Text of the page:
Philadelphia Guide Notes: Philadelphia Firsts

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  • Oldest continuously occupied street in the U.S.: Elfreth’s Alley, since 1713.
  • First art school and art museum: Pennsylvania Academy of the Fine Arts, founded 1805.
  • Oldest theater in continuous use in the English-speaking world: Walnut Street Theater, since 1809.
  • First orchestra to appear in a motion picture (1937), on television (1948) and to tour China (1973): Philadelphia Orchestra.
  • First city to guarantee religious freedom, beginning in 1682.
  • First African-American church: Mother Bethel A.M.E. Church, established 1794.
  • First zoo in America: Philadelphia Zoo, chartered in 1859 and opened in 1874.
  • First July 4th event: 1776. Still a big celebration every year with the 10-day Wawa Welcome America! festival.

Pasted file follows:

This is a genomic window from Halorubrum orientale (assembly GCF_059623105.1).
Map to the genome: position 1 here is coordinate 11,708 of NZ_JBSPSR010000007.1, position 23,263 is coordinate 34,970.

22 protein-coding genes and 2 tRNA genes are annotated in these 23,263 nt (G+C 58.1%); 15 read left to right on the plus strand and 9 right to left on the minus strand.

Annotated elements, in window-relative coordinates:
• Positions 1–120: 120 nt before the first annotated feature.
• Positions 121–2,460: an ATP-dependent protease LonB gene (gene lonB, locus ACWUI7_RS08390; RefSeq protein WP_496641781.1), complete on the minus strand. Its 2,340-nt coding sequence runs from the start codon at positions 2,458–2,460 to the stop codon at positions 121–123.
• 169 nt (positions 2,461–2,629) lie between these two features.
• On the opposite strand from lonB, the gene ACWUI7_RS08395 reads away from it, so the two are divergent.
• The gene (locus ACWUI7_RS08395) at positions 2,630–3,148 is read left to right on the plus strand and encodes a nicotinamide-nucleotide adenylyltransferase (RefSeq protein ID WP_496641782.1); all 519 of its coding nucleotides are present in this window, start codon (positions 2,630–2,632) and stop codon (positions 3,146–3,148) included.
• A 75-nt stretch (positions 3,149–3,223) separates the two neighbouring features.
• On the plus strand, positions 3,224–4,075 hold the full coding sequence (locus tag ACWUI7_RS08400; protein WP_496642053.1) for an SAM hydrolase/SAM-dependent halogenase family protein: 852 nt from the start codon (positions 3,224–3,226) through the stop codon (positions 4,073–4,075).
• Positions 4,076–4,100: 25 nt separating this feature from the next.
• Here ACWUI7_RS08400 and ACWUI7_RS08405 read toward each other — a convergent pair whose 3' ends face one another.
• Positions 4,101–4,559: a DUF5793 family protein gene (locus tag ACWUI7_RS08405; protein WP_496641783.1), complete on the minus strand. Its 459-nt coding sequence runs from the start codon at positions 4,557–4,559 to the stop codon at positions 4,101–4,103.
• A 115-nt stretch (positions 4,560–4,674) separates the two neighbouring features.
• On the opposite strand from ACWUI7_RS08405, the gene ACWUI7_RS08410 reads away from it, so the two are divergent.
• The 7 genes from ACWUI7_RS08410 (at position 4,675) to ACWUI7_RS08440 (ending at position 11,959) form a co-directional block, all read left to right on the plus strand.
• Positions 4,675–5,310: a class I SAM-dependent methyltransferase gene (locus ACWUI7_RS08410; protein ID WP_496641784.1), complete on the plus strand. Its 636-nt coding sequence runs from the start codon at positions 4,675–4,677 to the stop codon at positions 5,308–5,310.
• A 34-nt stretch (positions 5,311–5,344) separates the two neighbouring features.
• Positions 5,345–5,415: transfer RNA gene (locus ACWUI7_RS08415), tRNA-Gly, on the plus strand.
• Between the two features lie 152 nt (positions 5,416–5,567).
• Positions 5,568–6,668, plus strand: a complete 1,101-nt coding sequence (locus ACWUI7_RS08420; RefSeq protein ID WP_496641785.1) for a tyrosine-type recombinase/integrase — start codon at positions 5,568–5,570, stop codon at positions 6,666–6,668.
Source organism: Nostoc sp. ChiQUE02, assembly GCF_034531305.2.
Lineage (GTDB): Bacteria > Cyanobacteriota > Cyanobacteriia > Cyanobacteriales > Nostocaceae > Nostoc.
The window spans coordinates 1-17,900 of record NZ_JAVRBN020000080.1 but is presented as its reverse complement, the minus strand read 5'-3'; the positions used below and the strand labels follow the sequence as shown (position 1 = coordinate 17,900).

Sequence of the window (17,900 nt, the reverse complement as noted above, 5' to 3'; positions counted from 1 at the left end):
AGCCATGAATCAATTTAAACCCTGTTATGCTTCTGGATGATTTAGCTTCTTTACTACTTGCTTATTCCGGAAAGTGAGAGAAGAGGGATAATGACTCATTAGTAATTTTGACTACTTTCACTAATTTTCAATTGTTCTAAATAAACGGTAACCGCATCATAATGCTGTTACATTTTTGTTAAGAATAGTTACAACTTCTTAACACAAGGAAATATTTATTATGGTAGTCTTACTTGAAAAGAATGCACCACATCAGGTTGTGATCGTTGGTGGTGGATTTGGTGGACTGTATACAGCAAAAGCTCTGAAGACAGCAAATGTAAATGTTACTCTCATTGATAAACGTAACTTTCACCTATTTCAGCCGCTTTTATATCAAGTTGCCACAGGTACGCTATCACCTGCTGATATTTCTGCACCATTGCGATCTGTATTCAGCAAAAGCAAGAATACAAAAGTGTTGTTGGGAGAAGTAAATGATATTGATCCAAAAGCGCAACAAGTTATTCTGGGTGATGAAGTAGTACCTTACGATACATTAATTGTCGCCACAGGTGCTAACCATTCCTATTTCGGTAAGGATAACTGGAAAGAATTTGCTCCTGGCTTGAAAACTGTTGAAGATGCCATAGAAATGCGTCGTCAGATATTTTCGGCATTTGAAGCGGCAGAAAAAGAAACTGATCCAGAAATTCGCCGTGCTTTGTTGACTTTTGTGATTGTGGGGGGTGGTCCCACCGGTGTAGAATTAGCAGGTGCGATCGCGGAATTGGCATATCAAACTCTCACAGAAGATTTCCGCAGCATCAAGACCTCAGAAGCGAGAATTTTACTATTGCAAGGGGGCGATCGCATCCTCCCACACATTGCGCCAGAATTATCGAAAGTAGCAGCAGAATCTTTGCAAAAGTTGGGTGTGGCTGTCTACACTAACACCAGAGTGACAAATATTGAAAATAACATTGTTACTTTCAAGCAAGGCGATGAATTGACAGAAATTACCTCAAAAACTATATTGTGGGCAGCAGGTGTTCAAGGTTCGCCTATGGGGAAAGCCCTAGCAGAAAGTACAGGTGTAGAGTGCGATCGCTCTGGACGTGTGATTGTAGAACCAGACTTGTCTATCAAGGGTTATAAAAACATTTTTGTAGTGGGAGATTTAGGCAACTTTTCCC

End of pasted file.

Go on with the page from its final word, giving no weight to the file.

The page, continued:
• First Thanksgiving Day Parade: 1919.
  • First botanical garden: Bartram’s Garden, opened 1728.
  • First stock exchange: Philadelphia Stock Exchange, 1790.
  • First international-style skyscraper: Loews Philadelphia Hotel (12th & Market Streets), formerly the PSFS (bank) Building, 1932. This was also the first totally air-conditioned building in America.
  • First and oldest hospital in America: Pennsylvania Hospital, opened 1751.
  • First World’s Fair in America: the Centennial International Exhibition, 1876. Memorial Hall, built especially for the World’s Fair, houses the Please Touch Museum.
  • First American convention: the Constitutional Convention of 1787, where the Constitution of the United States was written and adopted by representatives of the 13 original colonies.
  • First American university: The University of Pennsylvania assumed university status in 1779.
  • First library: The Library Company of Philadelphia, founded by Benjamin Franklin in 1731; its current location, 1314 Locust Street, is open to the public.
  • First U. S. Mint: established in 1792 on Seventh Street, near Arch Street, it was the first property acquired by the federal government.

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